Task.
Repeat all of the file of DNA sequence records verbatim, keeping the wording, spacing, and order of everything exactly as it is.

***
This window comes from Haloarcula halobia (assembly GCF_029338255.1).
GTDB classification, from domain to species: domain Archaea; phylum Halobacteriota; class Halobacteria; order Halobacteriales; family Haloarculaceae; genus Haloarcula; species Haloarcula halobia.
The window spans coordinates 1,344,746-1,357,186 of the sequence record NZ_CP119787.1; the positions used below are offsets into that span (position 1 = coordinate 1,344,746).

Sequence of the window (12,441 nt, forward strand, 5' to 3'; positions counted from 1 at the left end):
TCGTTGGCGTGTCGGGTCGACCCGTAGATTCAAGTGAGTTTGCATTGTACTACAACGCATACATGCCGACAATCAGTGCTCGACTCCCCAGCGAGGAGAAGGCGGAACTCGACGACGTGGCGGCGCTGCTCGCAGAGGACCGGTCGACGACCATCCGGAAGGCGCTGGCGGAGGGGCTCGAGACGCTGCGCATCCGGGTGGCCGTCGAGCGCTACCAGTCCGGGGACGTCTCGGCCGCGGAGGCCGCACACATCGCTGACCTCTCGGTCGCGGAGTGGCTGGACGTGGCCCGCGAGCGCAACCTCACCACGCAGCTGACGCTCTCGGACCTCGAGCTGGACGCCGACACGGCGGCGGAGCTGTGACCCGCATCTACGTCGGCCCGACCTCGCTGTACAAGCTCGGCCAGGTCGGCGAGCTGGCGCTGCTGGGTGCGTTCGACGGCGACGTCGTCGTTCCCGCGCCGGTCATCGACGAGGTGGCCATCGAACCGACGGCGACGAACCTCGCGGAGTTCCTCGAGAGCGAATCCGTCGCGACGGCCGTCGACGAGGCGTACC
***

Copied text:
This window comes from Haloarcula halobia (assembly GCF_029338255.1).
GTDB classification, from domain to species: domain Archaea; phylum Halobacteriota; class Halobacteria; order Halobacteriales; family Haloarculaceae; genus Haloarcula; species Haloarcula halobia.
The window spans coordinates 1,344,746-1,357,186 of the sequence record NZ_CP119787.1; the positions used below are offsets into that span (position 1 = coordinate 1,344,746).

Sequence of the window (12,441 nt, forward strand, 5' to 3'; positions counted from 1 at the left end):
TCGTTGGCGTGTCGGGTCGACCCGTAGATTCAAGTGAGTTTGCATTGTACTACAACGCATACATGCCGACAATCAGTGCTCGACTCCCCAGCGAGGAGAAGGCGGAACTCGACGACGTGGCGGCGCTGCTCGCAGAGGACCGGTCGACGACCATCCGGAAGGCGCTGGCGGAGGGGCTCGAGACGCTGCGCATCCGGGTGGCCGTCGAGCGCTACCAGTCCGGGGACGTCTCGGCCGCGGAGGCCGCACACATCGCTGACCTCTCGGTCGCGGAGTGGCTGGACGTGGCCCGCGAGCGCAACCTCACCACGCAGCTGACGCTCTCGGACCTCGAGCTGGACGCCGACACGGCGGCGGAGCTGTGACCCGCATCTACGTCGGCCCGACCTCGCTGTACAAGCTCGGCCAGGTCGGCGAGCTGGCGCTGCTGGGTGCGTTCGACGGCGACGTCGTCGTTCCCGCGCCGGTCATCGACGAGGTGGCCATCGAACCGACGGCGACGAACCTCGCGGAGTTCCTCGAGAGCGAATCCGTCGCGACGGCCGTCGACGAGGCGTACC